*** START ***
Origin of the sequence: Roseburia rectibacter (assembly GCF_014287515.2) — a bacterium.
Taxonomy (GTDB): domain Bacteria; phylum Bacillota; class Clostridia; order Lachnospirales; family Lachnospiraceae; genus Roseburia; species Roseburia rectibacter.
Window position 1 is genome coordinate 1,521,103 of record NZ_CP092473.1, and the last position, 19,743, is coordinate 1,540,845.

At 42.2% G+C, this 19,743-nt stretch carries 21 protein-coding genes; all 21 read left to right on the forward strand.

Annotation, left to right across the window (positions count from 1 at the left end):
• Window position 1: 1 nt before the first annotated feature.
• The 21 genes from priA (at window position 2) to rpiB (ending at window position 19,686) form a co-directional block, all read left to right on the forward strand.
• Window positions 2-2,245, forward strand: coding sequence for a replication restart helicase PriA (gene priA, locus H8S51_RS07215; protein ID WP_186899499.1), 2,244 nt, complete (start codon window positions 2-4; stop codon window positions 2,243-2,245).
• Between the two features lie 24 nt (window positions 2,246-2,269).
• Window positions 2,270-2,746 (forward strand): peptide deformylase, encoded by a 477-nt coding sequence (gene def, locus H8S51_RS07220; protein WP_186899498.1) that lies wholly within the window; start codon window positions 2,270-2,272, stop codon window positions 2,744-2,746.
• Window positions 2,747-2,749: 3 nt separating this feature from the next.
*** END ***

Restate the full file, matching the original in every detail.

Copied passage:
Origin of the sequence: Roseburia rectibacter (assembly GCF_014287515.2) — a bacterium.
Taxonomy (GTDB): domain Bacteria; phylum Bacillota; class Clostridia; order Lachnospirales; family Lachnospiraceae; genus Roseburia; species Roseburia rectibacter.
Window position 1 is genome coordinate 1,521,103 of record NZ_CP092473.1, and the last position, 19,743, is coordinate 1,540,845.

At 42.2% G+C, this 19,743-nt stretch carries 21 protein-coding genes; all 21 read left to right on the forward strand.

Annotation, left to right across the window (positions count from 1 at the left end):
• Window position 1: 1 nt before the first annotated feature.
• The 21 genes from priA (at window position 2) to rpiB (ending at window position 19,686) form a co-directional block, all read left to right on the forward strand.
• Window positions 2-2,245, forward strand: coding sequence for a replication restart helicase PriA (gene priA, locus H8S51_RS07215; protein ID WP_186899499.1), 2,244 nt, complete (start codon window positions 2-4; stop codon window positions 2,243-2,245).
• Between the two features lie 24 nt (window positions 2,246-2,269).
• Window positions 2,270-2,746 (forward strand): peptide deformylase, encoded by a 477-nt coding sequence (gene def, locus H8S51_RS07220; protein WP_186899498.1) that lies wholly within the window; start codon window positions 2,270-2,272, stop codon window positions 2,744-2,746.
• Window positions 2,747-2,749: 3 nt separating this feature from the next.